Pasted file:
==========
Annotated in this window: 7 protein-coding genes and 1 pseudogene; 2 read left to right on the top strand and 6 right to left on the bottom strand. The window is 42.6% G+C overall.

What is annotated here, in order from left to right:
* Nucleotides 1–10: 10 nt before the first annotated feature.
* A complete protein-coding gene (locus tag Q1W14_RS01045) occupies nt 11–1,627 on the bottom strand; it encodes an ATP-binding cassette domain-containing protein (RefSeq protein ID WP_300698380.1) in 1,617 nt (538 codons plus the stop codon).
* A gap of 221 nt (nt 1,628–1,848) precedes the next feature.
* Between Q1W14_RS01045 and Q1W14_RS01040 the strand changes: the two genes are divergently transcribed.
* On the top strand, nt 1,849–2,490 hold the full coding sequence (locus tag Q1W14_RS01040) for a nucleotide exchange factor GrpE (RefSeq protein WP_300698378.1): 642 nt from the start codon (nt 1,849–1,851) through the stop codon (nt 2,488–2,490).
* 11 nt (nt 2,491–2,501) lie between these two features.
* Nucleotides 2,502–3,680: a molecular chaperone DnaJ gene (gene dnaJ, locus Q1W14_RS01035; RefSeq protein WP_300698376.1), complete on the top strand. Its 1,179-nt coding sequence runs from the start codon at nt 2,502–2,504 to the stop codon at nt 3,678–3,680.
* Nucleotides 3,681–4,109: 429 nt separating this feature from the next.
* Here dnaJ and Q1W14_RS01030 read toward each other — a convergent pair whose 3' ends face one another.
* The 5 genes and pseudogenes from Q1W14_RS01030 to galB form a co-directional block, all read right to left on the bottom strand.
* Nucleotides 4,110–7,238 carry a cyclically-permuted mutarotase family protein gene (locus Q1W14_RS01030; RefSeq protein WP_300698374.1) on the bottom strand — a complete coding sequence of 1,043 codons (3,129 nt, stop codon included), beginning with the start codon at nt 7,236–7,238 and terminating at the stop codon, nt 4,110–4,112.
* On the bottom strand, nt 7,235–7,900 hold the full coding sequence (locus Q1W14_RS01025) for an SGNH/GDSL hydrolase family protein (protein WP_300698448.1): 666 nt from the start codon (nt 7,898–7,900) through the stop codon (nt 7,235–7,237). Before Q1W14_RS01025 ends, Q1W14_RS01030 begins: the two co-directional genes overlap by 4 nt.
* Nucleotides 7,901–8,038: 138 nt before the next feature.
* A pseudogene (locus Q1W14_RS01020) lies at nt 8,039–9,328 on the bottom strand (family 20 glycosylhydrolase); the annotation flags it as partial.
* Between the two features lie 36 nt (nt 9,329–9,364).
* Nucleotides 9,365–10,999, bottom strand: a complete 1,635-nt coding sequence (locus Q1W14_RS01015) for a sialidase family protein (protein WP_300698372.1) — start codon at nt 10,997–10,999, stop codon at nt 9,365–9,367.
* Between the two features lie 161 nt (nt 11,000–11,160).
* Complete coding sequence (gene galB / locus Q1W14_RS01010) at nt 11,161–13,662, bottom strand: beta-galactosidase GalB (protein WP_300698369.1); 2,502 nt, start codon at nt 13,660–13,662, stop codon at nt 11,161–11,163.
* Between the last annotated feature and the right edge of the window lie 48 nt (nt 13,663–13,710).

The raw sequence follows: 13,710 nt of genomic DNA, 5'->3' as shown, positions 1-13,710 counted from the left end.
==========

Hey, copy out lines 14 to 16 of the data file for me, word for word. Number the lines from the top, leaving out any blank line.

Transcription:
* On the bottom strand, nt 7,235–7,900 hold the full coding sequence (locus Q1W14_RS01025) for an SGNH/GDSL hydrolase family protein (protein WP_300698448.1): 666 nt from the start codon (nt 7,898–7,900) through the stop codon (nt 7,235–7,237). Before Q1W14_RS01025 ends, Q1W14_RS01030 begins: the two co-directional genes overlap by 4 nt.
* Nucleotides 7,901–8,038: 138 nt before the next feature.
* A pseudogene (locus Q1W14_RS01020) lies at nt 8,039–9,328 on the bottom strand (family 20 glycosylhydrolase); the annotation flags it as partial.